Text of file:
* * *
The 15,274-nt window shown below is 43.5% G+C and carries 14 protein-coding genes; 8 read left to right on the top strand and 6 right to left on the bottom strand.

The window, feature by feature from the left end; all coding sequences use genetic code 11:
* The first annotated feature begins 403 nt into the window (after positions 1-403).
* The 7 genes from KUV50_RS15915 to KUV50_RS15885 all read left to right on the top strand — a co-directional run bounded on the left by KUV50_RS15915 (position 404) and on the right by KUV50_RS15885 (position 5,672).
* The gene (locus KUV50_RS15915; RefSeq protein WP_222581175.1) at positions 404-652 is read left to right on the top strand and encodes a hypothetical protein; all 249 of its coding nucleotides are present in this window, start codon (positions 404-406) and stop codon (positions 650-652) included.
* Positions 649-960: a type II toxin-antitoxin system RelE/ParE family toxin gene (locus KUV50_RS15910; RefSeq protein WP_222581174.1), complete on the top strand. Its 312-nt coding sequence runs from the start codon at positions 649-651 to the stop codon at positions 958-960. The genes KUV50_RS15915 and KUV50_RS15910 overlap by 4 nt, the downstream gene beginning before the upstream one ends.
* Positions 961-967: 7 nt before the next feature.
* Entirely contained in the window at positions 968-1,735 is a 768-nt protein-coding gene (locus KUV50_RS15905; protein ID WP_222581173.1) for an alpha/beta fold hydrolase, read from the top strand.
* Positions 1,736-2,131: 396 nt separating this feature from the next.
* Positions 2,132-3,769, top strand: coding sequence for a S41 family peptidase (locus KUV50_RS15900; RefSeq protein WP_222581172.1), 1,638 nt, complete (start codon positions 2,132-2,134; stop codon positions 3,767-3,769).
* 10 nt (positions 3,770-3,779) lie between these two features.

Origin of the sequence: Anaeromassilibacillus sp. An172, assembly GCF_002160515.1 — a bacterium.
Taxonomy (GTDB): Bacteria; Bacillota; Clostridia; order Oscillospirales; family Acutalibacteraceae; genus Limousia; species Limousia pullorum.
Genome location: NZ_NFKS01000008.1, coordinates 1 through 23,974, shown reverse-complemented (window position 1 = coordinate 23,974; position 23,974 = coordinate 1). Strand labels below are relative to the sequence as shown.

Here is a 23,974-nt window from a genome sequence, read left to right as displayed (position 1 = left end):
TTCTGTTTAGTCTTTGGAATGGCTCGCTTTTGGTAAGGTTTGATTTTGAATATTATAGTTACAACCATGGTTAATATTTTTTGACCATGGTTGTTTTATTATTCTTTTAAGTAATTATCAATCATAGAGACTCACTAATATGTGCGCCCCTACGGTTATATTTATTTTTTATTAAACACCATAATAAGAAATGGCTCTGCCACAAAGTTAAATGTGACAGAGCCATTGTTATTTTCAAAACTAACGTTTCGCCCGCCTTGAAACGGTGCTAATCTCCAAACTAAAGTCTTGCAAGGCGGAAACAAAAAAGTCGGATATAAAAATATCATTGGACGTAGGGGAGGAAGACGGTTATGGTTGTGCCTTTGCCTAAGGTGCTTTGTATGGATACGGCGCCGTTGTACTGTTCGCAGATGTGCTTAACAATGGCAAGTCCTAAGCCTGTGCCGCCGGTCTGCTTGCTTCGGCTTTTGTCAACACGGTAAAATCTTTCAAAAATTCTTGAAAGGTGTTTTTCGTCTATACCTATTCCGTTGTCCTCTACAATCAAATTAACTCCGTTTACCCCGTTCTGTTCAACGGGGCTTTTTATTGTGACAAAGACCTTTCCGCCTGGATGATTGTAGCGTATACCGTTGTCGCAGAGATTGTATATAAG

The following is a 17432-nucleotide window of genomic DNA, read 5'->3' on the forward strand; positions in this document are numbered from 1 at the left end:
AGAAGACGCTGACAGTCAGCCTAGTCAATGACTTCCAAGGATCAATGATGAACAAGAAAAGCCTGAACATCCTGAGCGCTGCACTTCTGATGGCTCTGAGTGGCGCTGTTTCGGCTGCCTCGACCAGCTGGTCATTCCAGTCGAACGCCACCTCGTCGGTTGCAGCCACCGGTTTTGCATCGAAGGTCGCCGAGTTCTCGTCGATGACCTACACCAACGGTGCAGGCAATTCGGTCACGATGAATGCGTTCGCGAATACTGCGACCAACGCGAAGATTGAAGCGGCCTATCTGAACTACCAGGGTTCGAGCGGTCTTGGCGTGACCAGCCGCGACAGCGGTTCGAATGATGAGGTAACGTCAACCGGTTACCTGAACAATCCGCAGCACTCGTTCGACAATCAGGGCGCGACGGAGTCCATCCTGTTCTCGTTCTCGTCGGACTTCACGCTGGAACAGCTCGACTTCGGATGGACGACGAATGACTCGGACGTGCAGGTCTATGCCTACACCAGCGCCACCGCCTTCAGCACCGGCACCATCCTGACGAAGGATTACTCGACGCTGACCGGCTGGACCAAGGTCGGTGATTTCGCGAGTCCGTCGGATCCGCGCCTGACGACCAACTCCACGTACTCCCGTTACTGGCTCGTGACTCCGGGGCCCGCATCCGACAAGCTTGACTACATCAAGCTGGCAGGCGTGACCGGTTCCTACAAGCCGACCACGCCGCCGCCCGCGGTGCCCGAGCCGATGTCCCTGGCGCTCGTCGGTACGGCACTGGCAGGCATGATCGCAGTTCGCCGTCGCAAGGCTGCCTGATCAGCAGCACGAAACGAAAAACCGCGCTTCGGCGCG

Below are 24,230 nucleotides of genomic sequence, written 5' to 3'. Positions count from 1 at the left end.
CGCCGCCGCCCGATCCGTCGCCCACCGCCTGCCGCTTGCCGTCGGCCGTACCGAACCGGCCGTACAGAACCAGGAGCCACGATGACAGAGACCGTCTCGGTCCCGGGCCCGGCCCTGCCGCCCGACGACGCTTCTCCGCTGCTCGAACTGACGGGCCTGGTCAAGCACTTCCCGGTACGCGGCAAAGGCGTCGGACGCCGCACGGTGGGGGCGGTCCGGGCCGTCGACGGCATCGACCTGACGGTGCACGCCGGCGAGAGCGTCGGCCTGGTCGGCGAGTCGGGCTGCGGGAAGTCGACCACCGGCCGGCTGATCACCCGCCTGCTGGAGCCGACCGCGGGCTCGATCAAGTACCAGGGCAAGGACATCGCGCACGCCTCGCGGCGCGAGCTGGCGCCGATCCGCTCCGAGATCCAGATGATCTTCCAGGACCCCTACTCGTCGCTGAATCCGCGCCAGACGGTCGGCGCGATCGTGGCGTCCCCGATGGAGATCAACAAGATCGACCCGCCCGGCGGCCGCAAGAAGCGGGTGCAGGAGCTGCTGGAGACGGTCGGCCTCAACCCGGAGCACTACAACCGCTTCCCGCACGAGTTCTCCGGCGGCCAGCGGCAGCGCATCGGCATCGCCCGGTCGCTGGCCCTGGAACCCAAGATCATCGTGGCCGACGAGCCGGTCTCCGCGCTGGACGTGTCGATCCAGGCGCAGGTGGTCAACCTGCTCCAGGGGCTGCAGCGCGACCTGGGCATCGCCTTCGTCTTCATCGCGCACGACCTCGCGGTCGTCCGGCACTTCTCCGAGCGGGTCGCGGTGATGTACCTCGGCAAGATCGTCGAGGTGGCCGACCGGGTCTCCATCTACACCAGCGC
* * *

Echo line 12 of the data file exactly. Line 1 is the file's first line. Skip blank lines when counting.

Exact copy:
Origin of the sequence: Anaeromassilibacillus sp. An172, assembly GCF_002160515.1 — a bacterium.